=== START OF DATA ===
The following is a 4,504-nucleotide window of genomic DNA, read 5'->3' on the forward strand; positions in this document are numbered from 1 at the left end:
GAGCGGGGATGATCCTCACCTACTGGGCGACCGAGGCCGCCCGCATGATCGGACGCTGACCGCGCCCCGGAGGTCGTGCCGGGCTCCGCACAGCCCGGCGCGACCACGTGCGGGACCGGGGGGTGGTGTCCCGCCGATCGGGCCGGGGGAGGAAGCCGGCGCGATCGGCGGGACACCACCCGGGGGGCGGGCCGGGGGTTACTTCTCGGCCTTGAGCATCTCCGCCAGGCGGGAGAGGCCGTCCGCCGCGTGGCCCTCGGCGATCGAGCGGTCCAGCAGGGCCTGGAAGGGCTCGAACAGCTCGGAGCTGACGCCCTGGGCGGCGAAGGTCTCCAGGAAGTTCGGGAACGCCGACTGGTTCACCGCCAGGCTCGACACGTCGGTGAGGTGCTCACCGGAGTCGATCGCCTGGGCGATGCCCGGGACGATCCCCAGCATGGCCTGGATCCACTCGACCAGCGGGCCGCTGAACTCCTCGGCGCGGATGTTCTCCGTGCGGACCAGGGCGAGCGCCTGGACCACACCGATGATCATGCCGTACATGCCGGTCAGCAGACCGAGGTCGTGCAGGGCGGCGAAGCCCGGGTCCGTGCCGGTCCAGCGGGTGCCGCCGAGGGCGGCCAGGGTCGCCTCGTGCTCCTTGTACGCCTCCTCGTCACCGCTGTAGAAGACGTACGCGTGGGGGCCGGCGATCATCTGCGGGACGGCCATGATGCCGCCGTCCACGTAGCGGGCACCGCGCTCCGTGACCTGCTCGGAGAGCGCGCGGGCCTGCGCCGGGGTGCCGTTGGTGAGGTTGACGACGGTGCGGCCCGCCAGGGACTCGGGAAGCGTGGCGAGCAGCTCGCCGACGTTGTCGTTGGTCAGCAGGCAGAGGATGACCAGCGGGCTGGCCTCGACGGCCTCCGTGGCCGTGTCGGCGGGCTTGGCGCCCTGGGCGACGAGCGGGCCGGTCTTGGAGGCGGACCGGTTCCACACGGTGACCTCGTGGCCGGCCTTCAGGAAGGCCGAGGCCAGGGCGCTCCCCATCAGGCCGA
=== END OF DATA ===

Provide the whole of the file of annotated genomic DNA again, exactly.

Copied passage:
The following is a 4,504-nucleotide window of genomic DNA, read 5'->3' on the forward strand; positions in this document are numbered from 1 at the left end:
GAGCGGGGATGATCCTCACCTACTGGGCGACCGAGGCCGCCCGCATGATCGGACGCTGACCGCGCCCCGGAGGTCGTGCCGGGCTCCGCACAGCCCGGCGCGACCACGTGCGGGACCGGGGGGTGGTGTCCCGCCGATCGGGCCGGGGGAGGAAGCCGGCGCGATCGGCGGGACACCACCCGGGGGGCGGGCCGGGGGTTACTTCTCGGCCTTGAGCATCTCCGCCAGGCGGGAGAGGCCGTCCGCCGCGTGGCCCTCGGCGATCGAGCGGTCCAGCAGGGCCTGGAAGGGCTCGAACAGCTCGGAGCTGACGCCCTGGGCGGCGAAGGTCTCCAGGAAGTTCGGGAACGCCGACTGGTTCACCGCCAGGCTCGACACGTCGGTGAGGTGCTCACCGGAGTCGATCGCCTGGGCGATGCCCGGGACGATCCCCAGCATGGCCTGGATCCACTCGACCAGCGGGCCGCTGAACTCCTCGGCGCGGATGTTCTCCGTGCGGACCAGGGCGAGCGCCTGGACCACACCGATGATCATGCCGTACATGCCGGTCAGCAGACCGAGGTCGTGCAGGGCGGCGAAGCCCGGGTCCGTGCCGGTCCAGCGGGTGCCGCCGAGGGCGGCCAGGGTCGCCTCGTGCTCCTTGTACGCCTCCTCGTCACCGCTGTAGAAGACGTACGCGTGGGGGCCGGCGATCATCTGCGGGACGGCCATGATGCCGCCGTCCACGTAGCGGGCACCGCGCTCCGTGACCTGCTCGGAGAGCGCGCGGGCCTGCGCCGGGGTGCCGTTGGTGAGGTTGACGACGGTGCGGCCCGCCAGGGACTCGGGAAGCGTGGCGAGCAGCTCGCCGACGTTGTCGTTGGTCAGCAGGCAGAGGATGACCAGCGGGCTGGCCTCGACGGCCTCCGTGGCCGTGTCGGCGGGCTTGGCGCCCTGGGCGACGAGCGGGCCGGTCTTGGAGGCGGACCGGTTCCACACGGTGACCTCGTGGCCGGCCTTCAGGAAGGCCGAGGCCAGGGCGCTCCCCATCAGGCCGA